image

Philanthropy for Better Cities Forum 2018

Brought to you by:

The Hong Kong Jockey Club Charities Trust

Harvard philosopher Michael Sandel discusses the morality of the Market and Philanthropy at the Jockey Club’s Philanthropy for Better Cities Forum

PUBLISHED : Wednesday, 05 September, 2018, 4:25pm
UPDATED : Wednesday, 05 September, 2018, 4:25pm

[Sponsored Article]

Harvard professor Michael Sandel is probably the most popular political philosopher of this generation.

Indeed, the demand for his intriguing lectures have led him to speak on five continents, packing such iconic venues as London’s St. Paul’s Cathedral, the Sydney Opera House, an open-air theatre in New York’s Central Park, and an outdoor stadium in Seoul—where 14,000 people came to hear him speak. What’s more, his writings have been published in 27 languages.

And this September, Professor Sandel is coming to Hong Kong, where he will be the keynote speaker at the Philanthropy for Better Cities Forum. Sandel will be discussing the role of market mechanisms in addressing social problems and philanthropy —with other noted philanthropists, social entrepreneurs and policy makers.

In an exclusive interview with the SCMP, Sandel says: “The most successful philanthropic organisation can only succeed if, in addition in honouring those who support them, they provide educative function for those who donate.

The 65-year-old American academic is a lecture hall legend. His celebrated Harvard course on justice regularly draws more than a thousand students. The famous class has become the first Harvard course to be made freely available online and on television, and has been viewed by tens of millions of people around the world.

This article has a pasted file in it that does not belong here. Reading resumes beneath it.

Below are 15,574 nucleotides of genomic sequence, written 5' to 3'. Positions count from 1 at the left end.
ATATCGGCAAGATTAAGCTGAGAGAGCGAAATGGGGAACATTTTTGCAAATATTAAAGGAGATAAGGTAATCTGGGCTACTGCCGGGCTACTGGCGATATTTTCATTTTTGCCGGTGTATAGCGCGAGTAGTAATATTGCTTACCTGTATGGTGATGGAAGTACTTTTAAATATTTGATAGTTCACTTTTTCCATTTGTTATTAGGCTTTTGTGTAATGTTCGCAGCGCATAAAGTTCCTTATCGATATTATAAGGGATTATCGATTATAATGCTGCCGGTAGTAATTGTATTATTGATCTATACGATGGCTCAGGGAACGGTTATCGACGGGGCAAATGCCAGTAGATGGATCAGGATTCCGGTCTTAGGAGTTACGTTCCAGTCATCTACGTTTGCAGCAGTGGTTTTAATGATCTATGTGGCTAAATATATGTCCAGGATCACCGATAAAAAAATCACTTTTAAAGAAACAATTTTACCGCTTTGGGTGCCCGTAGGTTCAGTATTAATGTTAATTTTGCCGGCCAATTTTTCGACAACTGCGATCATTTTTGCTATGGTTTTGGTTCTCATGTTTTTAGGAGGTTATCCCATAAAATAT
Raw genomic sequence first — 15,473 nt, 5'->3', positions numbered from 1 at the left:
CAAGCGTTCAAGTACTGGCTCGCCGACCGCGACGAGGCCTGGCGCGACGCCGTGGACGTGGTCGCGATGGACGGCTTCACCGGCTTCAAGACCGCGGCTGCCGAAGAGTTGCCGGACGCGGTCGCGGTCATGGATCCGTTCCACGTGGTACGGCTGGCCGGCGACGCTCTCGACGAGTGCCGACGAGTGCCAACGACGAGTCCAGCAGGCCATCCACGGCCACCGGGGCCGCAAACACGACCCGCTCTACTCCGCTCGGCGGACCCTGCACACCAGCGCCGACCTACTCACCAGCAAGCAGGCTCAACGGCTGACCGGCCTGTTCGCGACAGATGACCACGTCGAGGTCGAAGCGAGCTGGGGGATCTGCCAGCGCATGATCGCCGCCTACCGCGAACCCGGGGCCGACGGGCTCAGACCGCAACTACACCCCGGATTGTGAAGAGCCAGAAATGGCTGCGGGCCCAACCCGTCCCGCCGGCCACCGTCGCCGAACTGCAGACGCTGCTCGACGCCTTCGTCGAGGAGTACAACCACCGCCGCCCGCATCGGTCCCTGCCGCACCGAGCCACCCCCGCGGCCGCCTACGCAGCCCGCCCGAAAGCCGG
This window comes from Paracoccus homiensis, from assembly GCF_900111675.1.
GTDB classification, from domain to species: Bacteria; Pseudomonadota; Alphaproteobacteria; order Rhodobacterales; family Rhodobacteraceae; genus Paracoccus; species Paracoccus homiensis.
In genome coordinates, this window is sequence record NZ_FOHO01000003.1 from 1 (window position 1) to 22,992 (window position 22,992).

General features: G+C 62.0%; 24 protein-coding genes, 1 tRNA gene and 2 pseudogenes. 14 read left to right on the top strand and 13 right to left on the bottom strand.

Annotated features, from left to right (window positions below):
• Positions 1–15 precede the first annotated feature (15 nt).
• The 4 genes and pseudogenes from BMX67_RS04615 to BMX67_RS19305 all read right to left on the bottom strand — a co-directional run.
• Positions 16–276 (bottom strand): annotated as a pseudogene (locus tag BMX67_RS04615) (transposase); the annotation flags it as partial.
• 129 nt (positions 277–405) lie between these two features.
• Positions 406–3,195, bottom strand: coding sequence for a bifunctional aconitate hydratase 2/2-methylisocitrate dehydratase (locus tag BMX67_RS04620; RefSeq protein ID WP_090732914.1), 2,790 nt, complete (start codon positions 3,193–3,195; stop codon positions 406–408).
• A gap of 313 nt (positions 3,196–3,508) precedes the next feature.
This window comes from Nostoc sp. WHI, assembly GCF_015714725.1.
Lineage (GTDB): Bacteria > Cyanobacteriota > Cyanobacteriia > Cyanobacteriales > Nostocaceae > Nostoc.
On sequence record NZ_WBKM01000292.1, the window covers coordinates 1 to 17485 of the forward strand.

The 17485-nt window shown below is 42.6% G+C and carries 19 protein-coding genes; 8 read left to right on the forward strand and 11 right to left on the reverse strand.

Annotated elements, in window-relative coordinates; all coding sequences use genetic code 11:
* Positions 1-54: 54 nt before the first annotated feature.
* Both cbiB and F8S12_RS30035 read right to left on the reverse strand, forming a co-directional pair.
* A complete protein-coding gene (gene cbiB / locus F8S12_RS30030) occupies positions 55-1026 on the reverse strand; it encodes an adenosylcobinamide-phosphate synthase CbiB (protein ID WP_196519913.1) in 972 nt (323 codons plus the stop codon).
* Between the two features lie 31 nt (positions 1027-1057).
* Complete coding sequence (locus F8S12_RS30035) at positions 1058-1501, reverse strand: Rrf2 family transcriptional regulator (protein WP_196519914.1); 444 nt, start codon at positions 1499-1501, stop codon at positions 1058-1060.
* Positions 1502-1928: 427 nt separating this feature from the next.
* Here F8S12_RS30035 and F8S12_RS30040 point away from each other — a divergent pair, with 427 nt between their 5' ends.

The professor is coming to the city to attend the second edition of the Philanthropy for Better Cities Forum. Convened by The Hong Kong Jockey Club Charities Trust, the Forum is the first philanthropy forum of its kind in Asia. The meeting aims to provide a public platform to address pressing metropolitan social issues, a timely response to the accelerating global urbanisation which can create many new opportunities for cities —but can also create many serious challenges for cities as well.

Says Professor Sandel: “I am very much looking forward to participating in this forum. Because it deals with some of the most important metropolitan challenges we face today, in Hong Kong and also around the world.”

This will be the master of life's ‘Big Questions’ third visit to Hong Kong in which he has given crowd-pulling lectures at local universities. He is renowned for leading a kind of Socratic debate when engaging his audiences with difficult ethical dilemmas.

For the coming Forum, Professor Sandel says he will engage his audience the same way, but he is especially looking forward to see how the audience will reflect on the ethical dilemmas this time.

 “The responses will come from people who are actually engaged and experienced, who are leaders, who are already working on the ground in very concrete ways to solve social problems. So the opportunity to engage with these philanthropists, with social entrepreneurs, with policy makers, with NGO leaders, I think this will lead to a very rich discussion.”